Abstract: The omission of lesbian, gay,  bisexual, trans, queer, intersex, and expansive minoritized sexual and gender identities (hereafter, LGBTQ+) from demographic data collection in science is a critical issue. Ignoring these identities perpetuates practices that drive people out of science, erase experiences, and discount systemic barriers navigated by LGBTQ+ scientists (Freeman 2020). Adding gender diversity and sexual orientation to surveys is one step toward increasing inclusion of LGBTQ+ researchers. Recently, scientific societies have increased collecting demographic data; however, there is still a need for longitudinal studies (Rushworth et al. 2021). LGBTQ+ demographic data allow institutions, educators, and employers to identify systemic barriers, pinpoint key policy changes, and track efforts to improve equity (Freeman 2020, Rushworth et al. 2021, Guyan 2022). However, groups that collect demographic data, such as state and federal agencies, granting agencies (i.e., the National Science Foundation), and universities do not collect data on LGBTQ+ identities, prohibiting evidence-based efforts to increase inclusion and further limiting interpretation of professional society and small-scale surveys (Rushworth et al. 2021). Although there are inherent risks in collecting data on LGBTQ+ people, improvements in data collection are imperative if we are to understand and address diversity, equity, and inclusion issues within the sciences (Aramati Casper et al. 2022).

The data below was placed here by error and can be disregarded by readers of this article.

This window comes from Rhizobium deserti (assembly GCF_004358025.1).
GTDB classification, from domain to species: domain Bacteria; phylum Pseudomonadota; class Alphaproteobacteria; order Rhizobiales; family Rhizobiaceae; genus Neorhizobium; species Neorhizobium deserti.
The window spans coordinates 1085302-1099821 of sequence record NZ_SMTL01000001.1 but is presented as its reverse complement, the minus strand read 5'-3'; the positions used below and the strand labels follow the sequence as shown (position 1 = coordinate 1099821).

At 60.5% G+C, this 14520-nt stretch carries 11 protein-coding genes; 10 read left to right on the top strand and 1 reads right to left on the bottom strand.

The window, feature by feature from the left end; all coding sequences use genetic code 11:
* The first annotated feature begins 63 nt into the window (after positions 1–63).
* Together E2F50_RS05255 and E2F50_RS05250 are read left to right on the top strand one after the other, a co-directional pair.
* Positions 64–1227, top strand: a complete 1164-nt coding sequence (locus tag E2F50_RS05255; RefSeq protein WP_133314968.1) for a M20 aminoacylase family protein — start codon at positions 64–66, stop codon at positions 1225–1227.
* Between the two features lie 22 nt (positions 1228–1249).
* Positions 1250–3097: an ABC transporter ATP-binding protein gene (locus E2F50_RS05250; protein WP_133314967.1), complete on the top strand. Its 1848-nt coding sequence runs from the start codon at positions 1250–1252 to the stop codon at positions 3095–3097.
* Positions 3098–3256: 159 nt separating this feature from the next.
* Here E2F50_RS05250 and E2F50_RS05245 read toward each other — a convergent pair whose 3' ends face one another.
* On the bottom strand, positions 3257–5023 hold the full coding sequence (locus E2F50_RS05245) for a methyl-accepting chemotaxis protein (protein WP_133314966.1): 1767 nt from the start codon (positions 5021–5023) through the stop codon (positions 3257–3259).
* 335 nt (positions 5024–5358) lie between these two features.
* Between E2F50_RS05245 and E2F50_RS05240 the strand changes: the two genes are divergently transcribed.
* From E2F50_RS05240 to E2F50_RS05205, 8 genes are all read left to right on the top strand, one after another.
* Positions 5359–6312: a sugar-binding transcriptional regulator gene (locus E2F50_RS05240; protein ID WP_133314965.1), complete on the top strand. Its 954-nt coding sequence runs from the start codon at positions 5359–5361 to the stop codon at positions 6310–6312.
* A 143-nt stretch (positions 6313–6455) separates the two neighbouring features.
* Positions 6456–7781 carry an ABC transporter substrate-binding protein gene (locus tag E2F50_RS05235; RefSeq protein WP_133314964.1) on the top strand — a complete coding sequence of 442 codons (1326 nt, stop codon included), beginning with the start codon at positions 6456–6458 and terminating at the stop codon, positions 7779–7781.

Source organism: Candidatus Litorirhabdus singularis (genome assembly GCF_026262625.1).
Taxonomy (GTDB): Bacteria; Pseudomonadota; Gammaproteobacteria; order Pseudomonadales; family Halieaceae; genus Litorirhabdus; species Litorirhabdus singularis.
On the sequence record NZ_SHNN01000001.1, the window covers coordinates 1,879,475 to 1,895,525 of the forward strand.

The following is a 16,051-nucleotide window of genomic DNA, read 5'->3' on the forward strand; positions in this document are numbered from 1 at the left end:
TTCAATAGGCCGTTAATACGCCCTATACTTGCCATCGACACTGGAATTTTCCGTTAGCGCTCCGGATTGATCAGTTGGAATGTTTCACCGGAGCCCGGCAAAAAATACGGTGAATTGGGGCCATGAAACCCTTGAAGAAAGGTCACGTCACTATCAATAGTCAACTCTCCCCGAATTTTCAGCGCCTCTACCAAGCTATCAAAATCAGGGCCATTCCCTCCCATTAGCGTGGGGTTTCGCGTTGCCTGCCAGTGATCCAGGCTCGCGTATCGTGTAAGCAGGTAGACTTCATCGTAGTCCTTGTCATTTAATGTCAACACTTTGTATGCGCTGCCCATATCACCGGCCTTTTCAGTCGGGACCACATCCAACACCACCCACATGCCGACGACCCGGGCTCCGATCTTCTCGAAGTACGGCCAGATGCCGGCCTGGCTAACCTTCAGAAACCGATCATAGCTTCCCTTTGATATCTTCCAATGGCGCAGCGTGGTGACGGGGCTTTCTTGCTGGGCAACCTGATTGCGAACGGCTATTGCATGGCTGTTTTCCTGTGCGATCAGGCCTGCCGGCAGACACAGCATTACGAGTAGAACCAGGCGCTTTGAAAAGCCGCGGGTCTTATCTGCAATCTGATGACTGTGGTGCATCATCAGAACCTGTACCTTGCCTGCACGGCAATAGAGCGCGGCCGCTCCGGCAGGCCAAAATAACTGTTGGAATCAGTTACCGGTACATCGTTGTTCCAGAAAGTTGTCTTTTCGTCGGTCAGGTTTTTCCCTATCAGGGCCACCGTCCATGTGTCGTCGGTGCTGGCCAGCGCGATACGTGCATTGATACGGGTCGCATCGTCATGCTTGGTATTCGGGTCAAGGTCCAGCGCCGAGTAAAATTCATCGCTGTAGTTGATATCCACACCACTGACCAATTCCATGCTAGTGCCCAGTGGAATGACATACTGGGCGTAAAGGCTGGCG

Academic employers seek research experience and teaching skills

Read the full story in Nature.

Research experience is still the most sought-after attribute in senior academic scientists, a study finds. However, universities’ demand for teaching and student-supervision experience, digital-literacy skills and geographic mobility increases with time, and demand for research, teaching and supervision skills rises with seniority.